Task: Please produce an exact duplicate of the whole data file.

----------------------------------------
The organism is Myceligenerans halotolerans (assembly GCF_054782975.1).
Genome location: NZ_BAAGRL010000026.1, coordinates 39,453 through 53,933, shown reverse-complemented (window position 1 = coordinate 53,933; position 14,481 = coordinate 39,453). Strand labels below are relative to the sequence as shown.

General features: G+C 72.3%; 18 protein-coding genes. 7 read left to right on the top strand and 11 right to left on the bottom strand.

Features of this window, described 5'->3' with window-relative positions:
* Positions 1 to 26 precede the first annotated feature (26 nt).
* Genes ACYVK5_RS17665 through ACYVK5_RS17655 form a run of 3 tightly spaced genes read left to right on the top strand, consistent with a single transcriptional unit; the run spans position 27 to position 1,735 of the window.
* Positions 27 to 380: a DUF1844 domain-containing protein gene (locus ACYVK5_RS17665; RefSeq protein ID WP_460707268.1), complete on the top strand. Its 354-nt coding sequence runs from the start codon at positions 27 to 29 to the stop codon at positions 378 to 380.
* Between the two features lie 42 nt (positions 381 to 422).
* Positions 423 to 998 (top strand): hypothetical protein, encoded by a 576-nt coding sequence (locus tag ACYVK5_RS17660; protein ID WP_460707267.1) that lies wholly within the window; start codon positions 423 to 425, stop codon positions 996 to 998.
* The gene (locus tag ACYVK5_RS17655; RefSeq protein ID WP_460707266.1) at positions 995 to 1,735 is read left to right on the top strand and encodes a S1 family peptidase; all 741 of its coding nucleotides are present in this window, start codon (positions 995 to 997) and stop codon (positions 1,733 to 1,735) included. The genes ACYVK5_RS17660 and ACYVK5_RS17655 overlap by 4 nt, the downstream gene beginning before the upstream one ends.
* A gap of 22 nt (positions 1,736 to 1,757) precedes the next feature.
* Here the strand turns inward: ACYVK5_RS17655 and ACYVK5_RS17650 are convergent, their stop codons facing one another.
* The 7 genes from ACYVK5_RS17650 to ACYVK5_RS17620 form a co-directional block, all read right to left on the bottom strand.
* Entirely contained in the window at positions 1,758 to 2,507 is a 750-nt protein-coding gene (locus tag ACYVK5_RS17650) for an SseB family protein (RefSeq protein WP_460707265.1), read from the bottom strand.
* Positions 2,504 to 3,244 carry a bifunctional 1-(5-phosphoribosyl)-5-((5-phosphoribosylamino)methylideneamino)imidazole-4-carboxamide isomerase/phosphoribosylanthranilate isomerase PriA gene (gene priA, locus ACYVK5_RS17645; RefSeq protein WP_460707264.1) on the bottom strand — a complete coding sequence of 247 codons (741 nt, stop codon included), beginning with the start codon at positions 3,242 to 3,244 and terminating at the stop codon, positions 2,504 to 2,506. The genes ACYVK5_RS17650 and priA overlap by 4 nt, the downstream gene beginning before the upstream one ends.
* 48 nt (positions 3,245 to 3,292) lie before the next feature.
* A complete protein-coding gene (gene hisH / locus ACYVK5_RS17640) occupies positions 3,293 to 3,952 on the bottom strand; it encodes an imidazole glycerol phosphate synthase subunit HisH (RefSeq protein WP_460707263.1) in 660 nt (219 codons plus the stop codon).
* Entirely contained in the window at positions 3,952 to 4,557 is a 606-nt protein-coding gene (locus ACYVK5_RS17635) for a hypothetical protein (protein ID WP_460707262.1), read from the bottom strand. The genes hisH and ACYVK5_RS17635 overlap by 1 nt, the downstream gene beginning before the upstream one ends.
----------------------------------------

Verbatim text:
The organism is Myceligenerans halotolerans (assembly GCF_054782975.1).
Genome location: NZ_BAAGRL010000026.1, coordinates 39,453 through 53,933, shown reverse-complemented (window position 1 = coordinate 53,933; position 14,481 = coordinate 39,453). Strand labels below are relative to the sequence as shown.

General features: G+C 72.3%; 18 protein-coding genes. 7 read left to right on the top strand and 11 right to left on the bottom strand.

Features of this window, described 5'->3' with window-relative positions:
* Positions 1 to 26 precede the first annotated feature (26 nt).
* Genes ACYVK5_RS17665 through ACYVK5_RS17655 form a run of 3 tightly spaced genes read left to right on the top strand, consistent with a single transcriptional unit; the run spans position 27 to position 1,735 of the window.
* Positions 27 to 380: a DUF1844 domain-containing protein gene (locus ACYVK5_RS17665; RefSeq protein ID WP_460707268.1), complete on the top strand. Its 354-nt coding sequence runs from the start codon at positions 27 to 29 to the stop codon at positions 378 to 380.
* Between the two features lie 42 nt (positions 381 to 422).
* Positions 423 to 998 (top strand): hypothetical protein, encoded by a 576-nt coding sequence (locus tag ACYVK5_RS17660; protein ID WP_460707267.1) that lies wholly within the window; start codon positions 423 to 425, stop codon positions 996 to 998.
* The gene (locus tag ACYVK5_RS17655; RefSeq protein ID WP_460707266.1) at positions 995 to 1,735 is read left to right on the top strand and encodes a S1 family peptidase; all 741 of its coding nucleotides are present in this window, start codon (positions 995 to 997) and stop codon (positions 1,733 to 1,735) included. The genes ACYVK5_RS17660 and ACYVK5_RS17655 overlap by 4 nt, the downstream gene beginning before the upstream one ends.
* A gap of 22 nt (positions 1,736 to 1,757) precedes the next feature.
* Here the strand turns inward: ACYVK5_RS17655 and ACYVK5_RS17650 are convergent, their stop codons facing one another.
* The 7 genes from ACYVK5_RS17650 to ACYVK5_RS17620 form a co-directional block, all read right to left on the bottom strand.
* Entirely contained in the window at positions 1,758 to 2,507 is a 750-nt protein-coding gene (locus tag ACYVK5_RS17650) for an SseB family protein (RefSeq protein WP_460707265.1), read from the bottom strand.
* Positions 2,504 to 3,244 carry a bifunctional 1-(5-phosphoribosyl)-5-((5-phosphoribosylamino)methylideneamino)imidazole-4-carboxamide isomerase/phosphoribosylanthranilate isomerase PriA gene (gene priA, locus ACYVK5_RS17645; RefSeq protein WP_460707264.1) on the bottom strand — a complete coding sequence of 247 codons (741 nt, stop codon included), beginning with the start codon at positions 3,242 to 3,244 and terminating at the stop codon, positions 2,504 to 2,506. The genes ACYVK5_RS17650 and priA overlap by 4 nt, the downstream gene beginning before the upstream one ends.
* 48 nt (positions 3,245 to 3,292) lie before the next feature.
* A complete protein-coding gene (gene hisH / locus ACYVK5_RS17640) occupies positions 3,293 to 3,952 on the bottom strand; it encodes an imidazole glycerol phosphate synthase subunit HisH (RefSeq protein WP_460707263.1) in 660 nt (219 codons plus the stop codon).
* Entirely contained in the window at positions 3,952 to 4,557 is a 606-nt protein-coding gene (locus ACYVK5_RS17635) for a hypothetical protein (protein ID WP_460707262.1), read from the bottom strand. The genes hisH and ACYVK5_RS17635 overlap by 1 nt, the downstream gene beginning before the upstream one ends.